The first time John Merrick visited Augusta National, he got a lecture from one of the green jackets.
Shingo Katayama is still quite the showman. It’s just been eight years between performances.
Just as he did at the PGA Championship in 2003, Chad Campbell had to watch Sunday as someone else won a major that could have been his. Making it sting even more was that it was the Masters.
They battled each other as though no one else was playing, and for many of those lucky enough to be at Augusta National on Easter Sunday, no one else was. Every shot seemed to spark a new roar echoing through the Georgia pines, and every birdie brought new hope that this might be the most magical Masters of them all.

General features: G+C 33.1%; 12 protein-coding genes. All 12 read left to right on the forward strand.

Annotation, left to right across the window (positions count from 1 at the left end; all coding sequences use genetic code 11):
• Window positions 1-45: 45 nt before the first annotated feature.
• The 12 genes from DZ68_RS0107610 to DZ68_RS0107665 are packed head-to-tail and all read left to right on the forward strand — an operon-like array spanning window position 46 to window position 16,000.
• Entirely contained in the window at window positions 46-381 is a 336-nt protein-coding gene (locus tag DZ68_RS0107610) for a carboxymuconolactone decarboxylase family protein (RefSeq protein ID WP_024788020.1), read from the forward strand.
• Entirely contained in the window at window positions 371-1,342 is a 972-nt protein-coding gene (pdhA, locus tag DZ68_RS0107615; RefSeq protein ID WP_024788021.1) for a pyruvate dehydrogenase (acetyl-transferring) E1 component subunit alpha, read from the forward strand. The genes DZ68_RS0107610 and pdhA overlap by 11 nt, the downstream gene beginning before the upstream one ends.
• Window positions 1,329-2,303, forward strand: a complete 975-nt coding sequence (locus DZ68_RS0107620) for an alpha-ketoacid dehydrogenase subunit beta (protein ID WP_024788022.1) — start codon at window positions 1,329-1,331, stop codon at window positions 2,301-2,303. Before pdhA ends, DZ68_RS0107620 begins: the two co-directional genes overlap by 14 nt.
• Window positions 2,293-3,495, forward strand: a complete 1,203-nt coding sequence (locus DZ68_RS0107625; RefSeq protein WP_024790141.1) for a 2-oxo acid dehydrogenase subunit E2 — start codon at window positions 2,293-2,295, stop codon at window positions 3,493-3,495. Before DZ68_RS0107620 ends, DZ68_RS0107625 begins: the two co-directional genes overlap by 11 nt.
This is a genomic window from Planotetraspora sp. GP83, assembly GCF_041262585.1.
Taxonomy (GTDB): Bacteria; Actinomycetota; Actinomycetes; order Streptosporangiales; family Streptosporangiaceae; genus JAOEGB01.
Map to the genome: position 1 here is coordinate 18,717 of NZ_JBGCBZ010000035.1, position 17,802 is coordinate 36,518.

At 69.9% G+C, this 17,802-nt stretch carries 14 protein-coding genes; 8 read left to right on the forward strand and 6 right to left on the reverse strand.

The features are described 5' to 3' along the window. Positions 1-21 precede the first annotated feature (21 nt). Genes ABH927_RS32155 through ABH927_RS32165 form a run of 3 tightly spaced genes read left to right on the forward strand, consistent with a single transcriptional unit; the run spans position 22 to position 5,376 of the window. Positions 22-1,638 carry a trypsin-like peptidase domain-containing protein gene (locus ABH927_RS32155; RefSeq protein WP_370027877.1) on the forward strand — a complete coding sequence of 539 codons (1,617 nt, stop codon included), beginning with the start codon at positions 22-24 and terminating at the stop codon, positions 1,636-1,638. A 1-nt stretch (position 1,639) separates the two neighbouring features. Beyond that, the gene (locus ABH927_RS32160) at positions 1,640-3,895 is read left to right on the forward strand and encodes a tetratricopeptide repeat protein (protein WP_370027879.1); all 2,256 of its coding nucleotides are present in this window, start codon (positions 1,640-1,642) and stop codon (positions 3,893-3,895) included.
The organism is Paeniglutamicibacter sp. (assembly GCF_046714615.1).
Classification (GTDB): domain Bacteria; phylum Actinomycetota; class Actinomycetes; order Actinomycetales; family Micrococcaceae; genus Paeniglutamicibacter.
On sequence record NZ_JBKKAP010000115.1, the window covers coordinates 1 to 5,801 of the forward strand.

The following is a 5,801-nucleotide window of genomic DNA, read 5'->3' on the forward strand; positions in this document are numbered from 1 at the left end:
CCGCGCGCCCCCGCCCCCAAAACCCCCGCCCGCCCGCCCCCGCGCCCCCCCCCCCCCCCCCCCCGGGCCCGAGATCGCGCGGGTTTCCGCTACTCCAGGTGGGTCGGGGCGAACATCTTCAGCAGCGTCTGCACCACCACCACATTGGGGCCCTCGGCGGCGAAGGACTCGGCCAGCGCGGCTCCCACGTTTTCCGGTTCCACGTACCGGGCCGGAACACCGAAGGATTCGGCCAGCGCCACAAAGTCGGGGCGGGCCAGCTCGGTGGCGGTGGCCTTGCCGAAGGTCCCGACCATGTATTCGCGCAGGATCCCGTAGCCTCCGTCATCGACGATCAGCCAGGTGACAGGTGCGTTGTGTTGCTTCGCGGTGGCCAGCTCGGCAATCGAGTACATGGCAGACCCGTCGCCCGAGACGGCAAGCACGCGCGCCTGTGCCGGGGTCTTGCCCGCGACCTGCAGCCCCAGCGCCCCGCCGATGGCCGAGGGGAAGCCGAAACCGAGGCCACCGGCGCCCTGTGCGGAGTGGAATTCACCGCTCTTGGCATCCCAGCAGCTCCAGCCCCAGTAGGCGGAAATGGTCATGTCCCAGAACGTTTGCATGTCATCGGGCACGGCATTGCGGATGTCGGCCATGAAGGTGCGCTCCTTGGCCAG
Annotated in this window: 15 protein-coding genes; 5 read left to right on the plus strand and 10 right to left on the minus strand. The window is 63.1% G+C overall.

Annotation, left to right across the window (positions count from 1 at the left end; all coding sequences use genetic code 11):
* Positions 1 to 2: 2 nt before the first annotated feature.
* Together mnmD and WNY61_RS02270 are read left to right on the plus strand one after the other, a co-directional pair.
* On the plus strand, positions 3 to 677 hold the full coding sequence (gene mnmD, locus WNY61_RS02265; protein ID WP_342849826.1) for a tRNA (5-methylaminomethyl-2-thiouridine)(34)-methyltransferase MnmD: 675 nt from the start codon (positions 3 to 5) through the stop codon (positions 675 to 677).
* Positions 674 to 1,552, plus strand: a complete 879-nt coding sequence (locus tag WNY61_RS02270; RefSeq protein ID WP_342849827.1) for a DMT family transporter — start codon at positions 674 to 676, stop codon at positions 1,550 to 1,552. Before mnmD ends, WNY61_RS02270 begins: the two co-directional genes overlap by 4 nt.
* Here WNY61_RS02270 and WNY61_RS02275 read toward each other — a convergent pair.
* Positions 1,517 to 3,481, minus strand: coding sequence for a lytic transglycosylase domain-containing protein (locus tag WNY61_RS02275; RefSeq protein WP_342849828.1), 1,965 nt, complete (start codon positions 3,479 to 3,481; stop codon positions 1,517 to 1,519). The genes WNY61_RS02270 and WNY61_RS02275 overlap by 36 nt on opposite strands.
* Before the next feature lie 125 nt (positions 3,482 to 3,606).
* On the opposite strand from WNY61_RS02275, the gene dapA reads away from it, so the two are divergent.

Angel Cabrera outlasted Kenny Perry on the second playoff hole Sunday at Augusta to win the Masters. ‘El Pato,’ Spanish for ‘The Duck,’ as Cabrera is known, closed with 71, and now adds a green jacket to his 2007 U.S. Open title.
On a heavenly Easter Sunday at Augusta National, golf fans stopped waiting for the roars and the fun to return, stopped waiting for the choir to come back to church; Argentina, meanwhile, stopped waiting for the green jacket it first set eyes on 41 years ago, when Roberto De Vicenzo inadvertently signed for a higher score and finished second by a stroke.
North Carolina State sophomore Matt Hill captured his fourth individual title of the season at the River Landing Intercollegiate Saturday, while Duke rallied from a seven-shot deficit to claim the team title